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Arts funding helps paint picture of new library/museum
Greater Trail residents dreaming of a new library/museum will soon have some tangible plans to eyeball.
The Trail Historical Society has received $1,000 from artsVest, a matching incentive and sponsorship training program, and intends to direct the awarded funds to producing library/museum project visuals and literature for public information sessions held in the coming months.
The public will ultimately decide whether the facility is worth the investment later through referendum in November during the municipal election.
“A new facility of this nature (an integrated museum/archives and library) has been the focus of our efforts for many years now,” said Sarah Benson, director of Trail Museum and Archives.
“It is an extremely exciting project that will allow for increased and enhanced programming by both the library and the museum, which is key to engaging our visitors.”
The society has teamed up with the City of Trail and the Trail and District Public Library and are currently working with Boni-Maddison Architects from Vancouver to develop conceptual plans for the new facility slated for the former Eagles property at the south end of downtown.
Once the team develops construction and operating budgets for the project, the public consultation process will begin.
The Trail Historical Society is not the only local non-profit to qualify for funding. VISAC Gallery has secured $2,500, money slated for more art shows and classes geared toward youth, according to executive director Mark Enns.
“We are doing an afternoon pottery class on Mondays with Sanctuary and trying to start to art classes for children that are home schooled,” he said.
“Our hopes are that this funding will allow these programs to continue and introduce more young people to their creative sides.”
The Trail and District Community Arts Council took home the largest contribution of $6,000 from artsVest.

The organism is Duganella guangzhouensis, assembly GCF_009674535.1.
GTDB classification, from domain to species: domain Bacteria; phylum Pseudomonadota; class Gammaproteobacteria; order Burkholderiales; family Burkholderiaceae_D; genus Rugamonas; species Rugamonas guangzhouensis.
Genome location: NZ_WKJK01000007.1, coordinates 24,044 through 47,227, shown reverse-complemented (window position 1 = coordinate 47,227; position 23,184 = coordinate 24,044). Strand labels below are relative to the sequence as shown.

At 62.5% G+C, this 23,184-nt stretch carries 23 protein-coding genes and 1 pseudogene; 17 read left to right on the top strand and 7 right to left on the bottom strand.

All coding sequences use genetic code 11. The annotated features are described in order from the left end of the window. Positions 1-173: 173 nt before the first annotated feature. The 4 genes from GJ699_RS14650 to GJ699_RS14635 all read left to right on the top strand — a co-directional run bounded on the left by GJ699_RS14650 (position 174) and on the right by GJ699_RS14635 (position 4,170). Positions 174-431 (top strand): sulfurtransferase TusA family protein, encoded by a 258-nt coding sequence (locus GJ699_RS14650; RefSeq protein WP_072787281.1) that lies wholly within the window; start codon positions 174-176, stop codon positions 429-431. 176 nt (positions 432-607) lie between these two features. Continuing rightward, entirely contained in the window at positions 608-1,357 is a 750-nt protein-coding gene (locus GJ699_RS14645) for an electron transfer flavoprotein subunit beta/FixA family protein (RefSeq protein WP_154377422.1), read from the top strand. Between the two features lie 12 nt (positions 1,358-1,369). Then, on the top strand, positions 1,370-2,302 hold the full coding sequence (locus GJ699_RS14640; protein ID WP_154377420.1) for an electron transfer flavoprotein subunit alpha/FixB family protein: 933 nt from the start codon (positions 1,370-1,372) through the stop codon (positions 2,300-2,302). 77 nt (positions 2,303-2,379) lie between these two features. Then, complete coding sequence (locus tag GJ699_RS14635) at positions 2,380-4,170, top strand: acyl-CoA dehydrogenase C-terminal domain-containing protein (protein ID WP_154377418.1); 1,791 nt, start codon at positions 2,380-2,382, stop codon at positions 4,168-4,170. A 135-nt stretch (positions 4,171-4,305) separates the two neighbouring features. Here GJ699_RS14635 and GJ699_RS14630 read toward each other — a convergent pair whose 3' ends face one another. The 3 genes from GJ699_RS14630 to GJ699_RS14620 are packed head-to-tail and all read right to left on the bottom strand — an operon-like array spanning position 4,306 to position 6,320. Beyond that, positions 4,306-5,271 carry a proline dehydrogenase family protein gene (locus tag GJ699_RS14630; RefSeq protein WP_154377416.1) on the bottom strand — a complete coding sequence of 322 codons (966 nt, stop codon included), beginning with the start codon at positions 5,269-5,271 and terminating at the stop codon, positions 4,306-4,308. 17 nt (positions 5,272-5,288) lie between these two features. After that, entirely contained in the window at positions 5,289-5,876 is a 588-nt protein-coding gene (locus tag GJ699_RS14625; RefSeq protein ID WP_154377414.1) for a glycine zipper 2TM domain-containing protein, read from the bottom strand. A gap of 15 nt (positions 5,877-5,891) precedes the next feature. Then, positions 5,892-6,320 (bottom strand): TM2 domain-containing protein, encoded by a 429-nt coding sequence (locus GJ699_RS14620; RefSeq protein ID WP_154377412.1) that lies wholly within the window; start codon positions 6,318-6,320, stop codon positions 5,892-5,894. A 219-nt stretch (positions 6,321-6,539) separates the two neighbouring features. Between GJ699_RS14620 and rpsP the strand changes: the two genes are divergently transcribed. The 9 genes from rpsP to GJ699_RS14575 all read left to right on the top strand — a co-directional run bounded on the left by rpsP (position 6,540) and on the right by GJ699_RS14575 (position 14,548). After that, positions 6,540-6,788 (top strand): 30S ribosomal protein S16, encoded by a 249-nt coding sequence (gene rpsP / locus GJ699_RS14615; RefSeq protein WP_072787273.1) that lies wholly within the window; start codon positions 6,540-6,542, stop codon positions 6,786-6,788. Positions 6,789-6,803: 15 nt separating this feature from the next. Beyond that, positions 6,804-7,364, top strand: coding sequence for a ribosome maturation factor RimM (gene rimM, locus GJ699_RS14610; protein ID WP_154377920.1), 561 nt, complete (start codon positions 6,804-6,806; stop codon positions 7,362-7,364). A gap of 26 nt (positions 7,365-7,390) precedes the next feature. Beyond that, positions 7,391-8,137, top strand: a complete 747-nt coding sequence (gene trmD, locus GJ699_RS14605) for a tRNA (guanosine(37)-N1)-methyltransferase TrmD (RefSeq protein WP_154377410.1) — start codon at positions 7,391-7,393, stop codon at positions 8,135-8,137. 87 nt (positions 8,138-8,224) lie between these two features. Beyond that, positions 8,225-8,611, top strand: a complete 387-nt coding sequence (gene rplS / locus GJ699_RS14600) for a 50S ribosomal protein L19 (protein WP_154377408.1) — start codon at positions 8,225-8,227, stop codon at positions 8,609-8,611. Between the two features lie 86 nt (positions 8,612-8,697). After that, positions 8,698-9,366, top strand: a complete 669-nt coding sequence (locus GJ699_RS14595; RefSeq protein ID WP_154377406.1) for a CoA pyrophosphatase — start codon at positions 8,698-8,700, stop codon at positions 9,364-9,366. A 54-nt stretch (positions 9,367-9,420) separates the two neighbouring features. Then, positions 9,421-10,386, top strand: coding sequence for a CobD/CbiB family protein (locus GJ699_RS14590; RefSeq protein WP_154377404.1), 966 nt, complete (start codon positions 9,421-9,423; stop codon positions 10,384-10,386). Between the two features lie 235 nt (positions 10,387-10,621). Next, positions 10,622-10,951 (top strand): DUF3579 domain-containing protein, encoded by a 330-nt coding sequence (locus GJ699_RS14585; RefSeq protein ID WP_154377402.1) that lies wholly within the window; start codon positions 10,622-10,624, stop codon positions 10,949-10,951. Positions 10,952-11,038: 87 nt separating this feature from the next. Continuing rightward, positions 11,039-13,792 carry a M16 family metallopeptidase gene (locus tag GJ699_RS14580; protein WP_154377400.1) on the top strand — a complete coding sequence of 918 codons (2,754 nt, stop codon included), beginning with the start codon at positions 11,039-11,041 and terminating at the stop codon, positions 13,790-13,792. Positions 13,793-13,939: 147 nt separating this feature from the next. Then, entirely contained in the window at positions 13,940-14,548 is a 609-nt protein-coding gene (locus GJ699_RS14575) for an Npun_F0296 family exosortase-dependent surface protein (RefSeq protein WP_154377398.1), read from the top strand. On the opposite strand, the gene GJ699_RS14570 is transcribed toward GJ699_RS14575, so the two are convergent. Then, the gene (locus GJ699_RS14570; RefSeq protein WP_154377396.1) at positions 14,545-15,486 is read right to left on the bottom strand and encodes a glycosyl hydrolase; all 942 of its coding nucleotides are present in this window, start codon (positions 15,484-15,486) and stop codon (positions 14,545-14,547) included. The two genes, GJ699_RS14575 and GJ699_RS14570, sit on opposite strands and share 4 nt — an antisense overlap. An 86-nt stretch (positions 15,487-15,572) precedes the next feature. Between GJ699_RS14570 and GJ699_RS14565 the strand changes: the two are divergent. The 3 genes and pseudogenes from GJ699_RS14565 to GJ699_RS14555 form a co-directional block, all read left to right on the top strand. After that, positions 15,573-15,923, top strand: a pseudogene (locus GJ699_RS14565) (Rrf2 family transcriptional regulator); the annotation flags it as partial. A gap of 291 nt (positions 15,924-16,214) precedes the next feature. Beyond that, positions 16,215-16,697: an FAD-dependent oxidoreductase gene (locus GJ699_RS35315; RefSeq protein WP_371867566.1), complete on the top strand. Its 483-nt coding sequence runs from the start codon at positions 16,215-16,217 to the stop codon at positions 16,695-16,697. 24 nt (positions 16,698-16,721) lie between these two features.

Arts council's Betty Seinen said the organization is also looking to its younger audience with discussion of a children's series, which is just one of the innovative programs in the works.
The funding will also allow the arts council to invest in its existing community offerings, she added.
“If you get $12,000 in a year, because you've gotten $6,000 in grants and then $6,000 matching, that's quite a whack of money,” she said.
“That gives you a lot of room for programming and allows you to take some risks and try new things.”
The three Trail organizations were among 82 across the province to be approved under the national program, which is designed to stimulate business sponsorship and corporate engagement in arts and culture. The recipients are now tasked with going out into the community and securing matching funds.
“The whole idea is to try to help arts organizations have a bit more of something that will sweeten the pot when they approach business sponsors, just to encourage business to support the arts,” explained Kathleen Speakman, artsVest B.C. program coordinator.
One of the many artsVest workshops across the province held in Castlegar helped these non-profits prepare for this venture by coaching participants on how to create a pitch and by taking them through the steps of activating their volunteers and networks to cultivate relationships.